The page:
Brooklyn Boro

January 2: ON THIS DAY in 1953, Dockers strike paralyzes Brooklyn waterfront

January 2, 2019 Brooklyn Daily Eagle
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ON THIS DAY IN 1953, the Eagle reported, “A strike of three small groups of dockworkers swept over the Brooklyn waterfront today [and] swiftly engulfed most of it. Detectives of the Riverfront Squad reported that ‘several thousand’ longshoremen had stayed off piers servicing some 100 ships. And by midafternoon they expected that 10,000 men would be out. Union delegates, in a similar vein, said the entire borough waterfront would be immobilized. The original strikers – fewer than 500 weighers, scalemen and samplers, all members of the International Longshoremen’s Association, A.F.L., in the city – struck for 42 cents an hour increased pay and welfare benefits. As they placed pickets at piers, their fellow union members stayed away in large droves. The Brooklyn waterfront was only partly closed this morning as pickets in some cases failed to arrive in time to head off the morning shape-up. The men who thus went to work were permitted to continue on the job until the noon lunch hour, but all indicated they would not return in the afternoon.”

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ON THIS DAY IN 1902, the Brooklyn Daily Eagle reported, “Have heard of provincials who never rode on a train and considered the telephone a delusion worthy of Munchausen. These people, however, are metropolitan when compared with some of our Western compatriots. They positively don’t know out there that the football season is over. University of Michigan and Leland Stanford elevens played yesterday at Pasadena, Cal., while here the new year turned such a cold shoulder to us that we dreamed yearningly of purgatorial furnaces. Happy people out there with fifty-two weeks of summer and one day of winter to the year.” The Michigan Wolverines defeated Stanford University 49-0 in the first Rose Bowl Game.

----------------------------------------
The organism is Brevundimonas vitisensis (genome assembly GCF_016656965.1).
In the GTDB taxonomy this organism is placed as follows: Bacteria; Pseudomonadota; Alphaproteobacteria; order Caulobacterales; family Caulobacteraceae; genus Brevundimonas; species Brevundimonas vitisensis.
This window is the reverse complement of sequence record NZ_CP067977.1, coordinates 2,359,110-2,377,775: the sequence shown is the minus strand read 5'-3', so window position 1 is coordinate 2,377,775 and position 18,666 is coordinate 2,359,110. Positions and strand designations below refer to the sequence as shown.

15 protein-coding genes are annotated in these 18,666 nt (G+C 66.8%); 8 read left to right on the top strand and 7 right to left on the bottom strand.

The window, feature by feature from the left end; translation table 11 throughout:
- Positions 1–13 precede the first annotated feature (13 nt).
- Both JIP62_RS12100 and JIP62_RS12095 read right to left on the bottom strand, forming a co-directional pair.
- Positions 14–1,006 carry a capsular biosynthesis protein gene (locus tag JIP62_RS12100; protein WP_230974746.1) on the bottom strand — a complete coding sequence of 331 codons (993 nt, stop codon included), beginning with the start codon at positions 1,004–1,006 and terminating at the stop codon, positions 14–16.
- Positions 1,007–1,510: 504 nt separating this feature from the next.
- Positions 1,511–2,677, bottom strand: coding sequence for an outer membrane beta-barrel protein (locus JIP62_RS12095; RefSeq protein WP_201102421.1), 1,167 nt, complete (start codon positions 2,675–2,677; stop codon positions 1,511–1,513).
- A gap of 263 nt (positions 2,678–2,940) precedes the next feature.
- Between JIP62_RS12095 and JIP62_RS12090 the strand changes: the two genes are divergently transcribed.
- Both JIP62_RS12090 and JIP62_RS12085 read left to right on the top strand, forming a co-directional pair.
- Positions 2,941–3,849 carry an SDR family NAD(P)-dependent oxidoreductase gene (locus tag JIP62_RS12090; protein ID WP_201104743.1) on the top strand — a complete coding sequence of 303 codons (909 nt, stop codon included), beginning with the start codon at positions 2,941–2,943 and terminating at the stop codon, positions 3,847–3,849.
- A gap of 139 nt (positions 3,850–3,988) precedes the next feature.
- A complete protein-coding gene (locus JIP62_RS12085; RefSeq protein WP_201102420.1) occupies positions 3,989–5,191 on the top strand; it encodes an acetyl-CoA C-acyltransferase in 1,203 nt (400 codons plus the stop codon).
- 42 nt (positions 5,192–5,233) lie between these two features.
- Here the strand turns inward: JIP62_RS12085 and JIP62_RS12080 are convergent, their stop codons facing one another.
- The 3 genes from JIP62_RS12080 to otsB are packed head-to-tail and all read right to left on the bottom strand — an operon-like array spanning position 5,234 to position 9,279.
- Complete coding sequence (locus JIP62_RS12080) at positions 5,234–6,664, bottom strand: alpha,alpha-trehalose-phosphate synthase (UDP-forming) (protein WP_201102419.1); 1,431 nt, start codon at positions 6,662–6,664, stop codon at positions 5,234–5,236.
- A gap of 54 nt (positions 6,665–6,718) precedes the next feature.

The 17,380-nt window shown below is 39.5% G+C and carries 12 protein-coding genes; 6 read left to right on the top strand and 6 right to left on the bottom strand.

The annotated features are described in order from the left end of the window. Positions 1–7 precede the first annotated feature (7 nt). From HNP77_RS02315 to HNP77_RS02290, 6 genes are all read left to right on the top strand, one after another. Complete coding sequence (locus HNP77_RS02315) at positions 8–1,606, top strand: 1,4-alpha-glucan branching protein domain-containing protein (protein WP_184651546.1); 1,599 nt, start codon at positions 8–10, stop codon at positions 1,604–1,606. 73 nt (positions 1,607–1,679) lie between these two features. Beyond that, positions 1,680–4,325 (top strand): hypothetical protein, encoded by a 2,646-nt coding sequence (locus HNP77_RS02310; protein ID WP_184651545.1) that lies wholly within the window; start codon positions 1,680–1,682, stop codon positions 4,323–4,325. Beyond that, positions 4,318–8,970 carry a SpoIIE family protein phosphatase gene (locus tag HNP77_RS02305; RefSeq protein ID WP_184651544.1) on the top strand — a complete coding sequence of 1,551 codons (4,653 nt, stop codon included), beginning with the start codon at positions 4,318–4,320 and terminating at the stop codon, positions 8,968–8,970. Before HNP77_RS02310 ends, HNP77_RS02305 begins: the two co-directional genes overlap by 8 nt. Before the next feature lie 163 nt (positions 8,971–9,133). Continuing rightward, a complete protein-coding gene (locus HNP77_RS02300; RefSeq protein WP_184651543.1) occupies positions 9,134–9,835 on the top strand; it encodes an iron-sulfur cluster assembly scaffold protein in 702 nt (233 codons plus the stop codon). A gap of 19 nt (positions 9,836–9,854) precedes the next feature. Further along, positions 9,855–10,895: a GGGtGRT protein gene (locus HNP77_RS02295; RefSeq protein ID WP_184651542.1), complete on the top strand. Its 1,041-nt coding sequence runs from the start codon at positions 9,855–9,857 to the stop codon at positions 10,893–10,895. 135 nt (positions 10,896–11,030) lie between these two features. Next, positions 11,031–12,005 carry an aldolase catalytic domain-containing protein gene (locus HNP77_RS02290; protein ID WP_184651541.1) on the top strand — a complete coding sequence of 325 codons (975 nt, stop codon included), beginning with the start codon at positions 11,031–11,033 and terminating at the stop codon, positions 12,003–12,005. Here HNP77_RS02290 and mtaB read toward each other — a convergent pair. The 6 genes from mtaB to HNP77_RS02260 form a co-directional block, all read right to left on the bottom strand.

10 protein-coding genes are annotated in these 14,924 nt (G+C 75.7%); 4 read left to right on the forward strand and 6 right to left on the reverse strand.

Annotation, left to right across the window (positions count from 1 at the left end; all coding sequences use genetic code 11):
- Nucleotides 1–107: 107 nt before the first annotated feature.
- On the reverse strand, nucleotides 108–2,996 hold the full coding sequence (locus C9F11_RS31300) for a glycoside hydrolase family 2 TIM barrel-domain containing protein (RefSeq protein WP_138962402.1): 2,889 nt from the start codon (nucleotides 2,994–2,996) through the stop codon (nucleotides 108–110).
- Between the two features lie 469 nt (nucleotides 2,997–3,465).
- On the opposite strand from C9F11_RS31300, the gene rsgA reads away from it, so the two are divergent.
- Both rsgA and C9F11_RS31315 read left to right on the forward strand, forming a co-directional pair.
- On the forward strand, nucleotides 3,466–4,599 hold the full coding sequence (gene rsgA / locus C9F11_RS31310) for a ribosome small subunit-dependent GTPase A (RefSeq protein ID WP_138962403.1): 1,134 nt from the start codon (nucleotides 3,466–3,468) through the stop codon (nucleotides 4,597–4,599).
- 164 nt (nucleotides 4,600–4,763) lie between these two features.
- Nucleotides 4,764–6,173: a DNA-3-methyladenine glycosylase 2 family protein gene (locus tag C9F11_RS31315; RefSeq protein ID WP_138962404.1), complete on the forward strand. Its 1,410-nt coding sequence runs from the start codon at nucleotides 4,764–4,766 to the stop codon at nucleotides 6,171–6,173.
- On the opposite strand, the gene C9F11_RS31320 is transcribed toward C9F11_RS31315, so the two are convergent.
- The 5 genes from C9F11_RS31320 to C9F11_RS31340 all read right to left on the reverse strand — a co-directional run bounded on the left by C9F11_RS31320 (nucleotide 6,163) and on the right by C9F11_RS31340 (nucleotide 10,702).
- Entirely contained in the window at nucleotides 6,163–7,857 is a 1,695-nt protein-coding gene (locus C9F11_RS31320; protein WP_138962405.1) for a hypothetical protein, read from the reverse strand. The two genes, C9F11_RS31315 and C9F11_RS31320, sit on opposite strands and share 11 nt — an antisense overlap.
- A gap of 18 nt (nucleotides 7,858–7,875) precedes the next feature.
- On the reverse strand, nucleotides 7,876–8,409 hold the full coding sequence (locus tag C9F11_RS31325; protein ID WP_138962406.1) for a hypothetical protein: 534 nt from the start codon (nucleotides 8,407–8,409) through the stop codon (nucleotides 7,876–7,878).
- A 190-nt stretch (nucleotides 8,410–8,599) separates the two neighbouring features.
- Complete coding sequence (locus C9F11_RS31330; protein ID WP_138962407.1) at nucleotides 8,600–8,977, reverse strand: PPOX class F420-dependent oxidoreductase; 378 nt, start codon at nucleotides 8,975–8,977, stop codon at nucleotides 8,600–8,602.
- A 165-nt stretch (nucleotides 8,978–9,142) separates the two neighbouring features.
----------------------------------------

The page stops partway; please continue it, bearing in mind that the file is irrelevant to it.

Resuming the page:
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ON THIS DAY IN 1919, the Eagle reported, “According to a high city official, who would not allow the use of his name because his ideas of the solution of the transit problem in Brooklyn might conflict with Mayor [John] Hylan’s program, no special legislation is needed for the acquisition by the city of the B.R.T. rapid transit lines for municipal operation. He pointed to Section 20, Paragraph 2, of the General City Law of the State, which reads as follows: ‘Every city is empowered to .. acquire by condemnation real and personal property within the limits of the city for any public or municipal purpose.’ Paragraph 5 empowers every city: ‘To become indebted for any public or municipal purpose and to issue therefor obligations of the city.’ Paragraphs 11 and 16 give the city the right ‘to construct and maintain public buildings, public works and public improvements … and to establish and maintain such institutions and instrumentalities for the instruction, enlightenment, improvement … and welfare of its inhabitants as it may deem appropriate or necessary for the public interest or advancement.’”

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ON THIS DAY IN 1934, the Eagle reported, “Stocks and commodities opened the new year well today, with gains running to moderate proportions all around. In industrial stocks advances ranged to 2 1/2 points, and Chrysler, General Motors and DuPont topped their 1933 highs, while various others, including Allied Chemical, touched their previous peaks. The market turned dull in the afternoon and as activity lessened prices softened a little. There was no pressure, but profit-taking was apparent, many traders preferring to be out of stocks pending the president’s message to Congress tomorrow.

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IT WAS ALSO REPORTED, “Federal Judge Irving Kaufman refused today to change the death sentence which he had meted out to Julius and Ethel Rosenberg, convicted atom-spies. ‘I still feel that their crime was worse than murder,’ Kaufman said as he turned down the espionage team’s appeal for judicial clemency. It was learned today that the Rosenbergs’ attorney, Emanuel Bloch, was preparing an application for a stay of execution pending an appeal to President [Harry] Truman for clemency … Judge Kaufman handed down the decision in the Federal Court House on Foley Square where the Rosenbergs and Morton Sobell were convicted in 1951 on charges of transmitting atom bomb secrets to Russia.”


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